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Durban Climate Conference a Symbolic or Real Success?

indsendt 23/01/2012 03.38 af Karen Blincoe

Key to the United Nations Climate Change Conference, COP17, in Durban last November was creating a long-term post-Kyoto climate policy regime as the first commitment period of the Kyoto Protocol expires in 2012. A decision was finally reached, spearheaded by the EU Climate Action Commissoner Connie Hedegaard, committing all parties to develop a new universal legally binding framework to be concluded in 2015 coming into force by 2020.

AOSIS, the Alliance of Small Island States, and LDCs, Least Developed Countries along with many NGOs consider the outcome of Durban too little, too late. Scientific evidence indicates that global emissions need to peak before 2020 to limit a climate-induced temperature rise of only 2 degrees. But in order to bring on board the more reticent countries, India and China as well as the US, compromise was necessary.

Although the agreement reached at Durban is in effect putting off making the hard decisions, it does represent a strong symbolic breakthrough. Quibbles about recognising common but differentiated responsibilities (developed countries carrying the greatest burden due to past majority emission outputs) are still present. But as developing countries, led by China, are estimated by 2020 to be responsible for around two thirds of global emissions, the balance of responsibility will change. Leading, hopefully, to more inclusive action on climate change mitigation in the future.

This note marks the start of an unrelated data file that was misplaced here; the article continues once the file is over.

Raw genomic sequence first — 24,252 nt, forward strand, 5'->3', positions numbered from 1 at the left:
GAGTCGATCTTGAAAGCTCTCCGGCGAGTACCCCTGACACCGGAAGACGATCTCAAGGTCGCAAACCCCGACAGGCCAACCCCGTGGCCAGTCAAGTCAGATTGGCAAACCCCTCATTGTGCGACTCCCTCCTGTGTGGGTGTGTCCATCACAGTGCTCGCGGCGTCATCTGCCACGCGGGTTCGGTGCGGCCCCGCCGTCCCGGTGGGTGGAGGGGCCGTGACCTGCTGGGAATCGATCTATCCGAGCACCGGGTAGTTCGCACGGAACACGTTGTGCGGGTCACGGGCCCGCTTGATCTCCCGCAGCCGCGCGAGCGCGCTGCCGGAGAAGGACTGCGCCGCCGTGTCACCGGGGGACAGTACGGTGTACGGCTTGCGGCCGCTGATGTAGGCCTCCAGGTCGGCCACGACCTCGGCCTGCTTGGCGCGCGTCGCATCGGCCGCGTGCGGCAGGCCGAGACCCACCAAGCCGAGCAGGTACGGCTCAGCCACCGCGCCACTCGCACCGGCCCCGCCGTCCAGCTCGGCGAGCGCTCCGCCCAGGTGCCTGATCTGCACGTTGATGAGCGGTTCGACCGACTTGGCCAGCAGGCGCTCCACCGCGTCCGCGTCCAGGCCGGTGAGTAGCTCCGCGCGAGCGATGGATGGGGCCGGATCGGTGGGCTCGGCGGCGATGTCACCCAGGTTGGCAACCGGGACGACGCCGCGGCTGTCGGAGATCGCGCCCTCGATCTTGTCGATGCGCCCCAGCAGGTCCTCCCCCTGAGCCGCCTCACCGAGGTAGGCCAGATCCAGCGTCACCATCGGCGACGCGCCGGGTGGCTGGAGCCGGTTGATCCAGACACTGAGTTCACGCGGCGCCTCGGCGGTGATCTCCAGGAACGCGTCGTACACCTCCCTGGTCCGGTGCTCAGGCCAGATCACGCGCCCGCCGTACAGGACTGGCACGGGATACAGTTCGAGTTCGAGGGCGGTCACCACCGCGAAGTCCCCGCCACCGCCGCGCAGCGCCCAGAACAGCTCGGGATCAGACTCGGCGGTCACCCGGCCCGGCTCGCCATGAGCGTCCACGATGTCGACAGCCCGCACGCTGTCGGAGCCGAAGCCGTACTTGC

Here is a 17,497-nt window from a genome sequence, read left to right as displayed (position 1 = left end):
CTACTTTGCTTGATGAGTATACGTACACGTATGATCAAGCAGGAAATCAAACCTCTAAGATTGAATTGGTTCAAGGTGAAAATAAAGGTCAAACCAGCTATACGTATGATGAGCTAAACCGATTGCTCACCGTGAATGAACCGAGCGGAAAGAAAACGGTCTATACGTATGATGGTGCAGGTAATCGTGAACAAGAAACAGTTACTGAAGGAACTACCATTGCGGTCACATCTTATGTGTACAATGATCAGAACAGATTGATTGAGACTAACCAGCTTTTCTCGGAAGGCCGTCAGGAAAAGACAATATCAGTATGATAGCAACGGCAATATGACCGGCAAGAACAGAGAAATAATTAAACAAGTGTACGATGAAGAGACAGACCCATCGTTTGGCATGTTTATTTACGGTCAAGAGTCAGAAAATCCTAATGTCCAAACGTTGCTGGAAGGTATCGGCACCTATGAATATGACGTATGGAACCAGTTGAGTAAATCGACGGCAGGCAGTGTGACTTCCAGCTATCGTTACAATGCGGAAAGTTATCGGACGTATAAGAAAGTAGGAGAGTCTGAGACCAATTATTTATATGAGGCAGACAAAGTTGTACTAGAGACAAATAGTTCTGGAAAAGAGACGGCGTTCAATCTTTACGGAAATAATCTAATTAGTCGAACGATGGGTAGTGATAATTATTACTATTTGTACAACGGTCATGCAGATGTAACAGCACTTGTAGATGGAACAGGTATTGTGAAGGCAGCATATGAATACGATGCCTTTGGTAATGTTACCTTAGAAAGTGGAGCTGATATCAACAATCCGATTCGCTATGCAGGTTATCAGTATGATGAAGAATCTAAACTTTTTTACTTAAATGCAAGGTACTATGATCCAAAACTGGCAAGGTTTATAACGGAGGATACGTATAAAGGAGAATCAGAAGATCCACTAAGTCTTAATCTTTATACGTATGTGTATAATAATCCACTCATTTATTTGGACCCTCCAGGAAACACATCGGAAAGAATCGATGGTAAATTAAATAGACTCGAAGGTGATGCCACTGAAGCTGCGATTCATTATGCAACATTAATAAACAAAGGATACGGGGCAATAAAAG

On the positive side Durban signifies not the end but rather the beginning of a new, proactive phase in international climate policy - potentially resulting in a legally binding framework with ambitious emission reduction targets. On the negative side words of agency still outweigh actual action; leaving some vulnerable parties still vulnerable to the early impacts of climatic change.


What happens in the next three years, culminating in 2015, will show whether there is any meat on those words.

Sources

EU Commission for Climate Action
http://ec.europa.eu/commission_2010-2014/hedegaard/headlines/articles/2011-12-14_01_en.htm

The Guardian newspaper
http://www.guardian.co.uk/commentisfree/2011/dec/13/europe-global-climate-policy-durban

IISD, International Institute for Sustainable Development
http://www.iisd.org/climate/

Events

COP18 is planned to take place in Nov/Dec 2012 in Doha, Qatar. See http://unfccc.int

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